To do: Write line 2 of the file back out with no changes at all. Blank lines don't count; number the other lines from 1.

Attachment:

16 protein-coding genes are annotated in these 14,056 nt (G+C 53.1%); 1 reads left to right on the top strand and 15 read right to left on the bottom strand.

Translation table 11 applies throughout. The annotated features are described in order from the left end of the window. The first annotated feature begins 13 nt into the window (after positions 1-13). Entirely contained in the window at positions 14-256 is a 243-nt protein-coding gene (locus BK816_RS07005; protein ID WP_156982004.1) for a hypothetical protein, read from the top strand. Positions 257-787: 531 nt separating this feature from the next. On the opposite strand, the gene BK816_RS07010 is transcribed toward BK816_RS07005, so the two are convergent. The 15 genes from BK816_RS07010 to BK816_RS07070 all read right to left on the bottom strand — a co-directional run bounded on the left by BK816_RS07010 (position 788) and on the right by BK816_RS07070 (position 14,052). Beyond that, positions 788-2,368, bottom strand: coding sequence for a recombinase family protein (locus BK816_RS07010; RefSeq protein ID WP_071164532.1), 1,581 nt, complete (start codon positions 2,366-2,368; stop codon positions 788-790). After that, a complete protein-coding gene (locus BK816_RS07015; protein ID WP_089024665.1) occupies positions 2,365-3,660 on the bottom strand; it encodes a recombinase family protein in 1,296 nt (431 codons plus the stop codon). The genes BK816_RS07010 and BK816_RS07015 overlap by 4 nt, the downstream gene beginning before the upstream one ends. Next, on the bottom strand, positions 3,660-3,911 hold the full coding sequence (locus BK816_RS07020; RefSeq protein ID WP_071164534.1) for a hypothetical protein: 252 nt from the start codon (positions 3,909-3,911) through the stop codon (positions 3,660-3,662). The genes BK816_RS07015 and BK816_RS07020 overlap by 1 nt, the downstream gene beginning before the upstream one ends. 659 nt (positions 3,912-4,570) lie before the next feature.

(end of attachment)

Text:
Translation table 11 applies throughout. The annotated features are described in order from the left end of the window. The first annotated feature begins 13 nt into the window (after positions 1-13). Entirely contained in the window at positions 14-256 is a 243-nt protein-coding gene (locus BK816_RS07005; protein ID WP_156982004.1) for a hypothetical protein, read from the top strand. Positions 257-787: 531 nt separating this feature from the next. On the opposite strand, the gene BK816_RS07010 is transcribed toward BK816_RS07005, so the two are convergent. The 15 genes from BK816_RS07010 to BK816_RS07070 all read right to left on the bottom strand — a co-directional run bounded on the left by BK816_RS07010 (position 788) and on the right by BK816_RS07070 (position 14,052). Beyond that, positions 788-2,368, bottom strand: coding sequence for a recombinase family protein (locus BK816_RS07010; RefSeq protein ID WP_071164532.1), 1,581 nt, complete (start codon positions 2,366-2,368; stop codon positions 788-790). After that, a complete protein-coding gene (locus BK816_RS07015; protein ID WP_089024665.1) occupies positions 2,365-3,660 on the bottom strand; it encodes a recombinase family protein in 1,296 nt (431 codons plus the stop codon). The genes BK816_RS07010 and BK816_RS07015 overlap by 4 nt, the downstream gene beginning before the upstream one ends. Next, on the bottom strand, positions 3,660-3,911 hold the full coding sequence (locus BK816_RS07020; RefSeq protein ID WP_071164534.1) for a hypothetical protein: 252 nt from the start codon (positions 3,909-3,911) through the stop codon (positions 3,660-3,662). The genes BK816_RS07015 and BK816_RS07020 overlap by 1 nt, the downstream gene beginning before the upstream one ends. 659 nt (positions 3,912-4,570) lie before the next feature.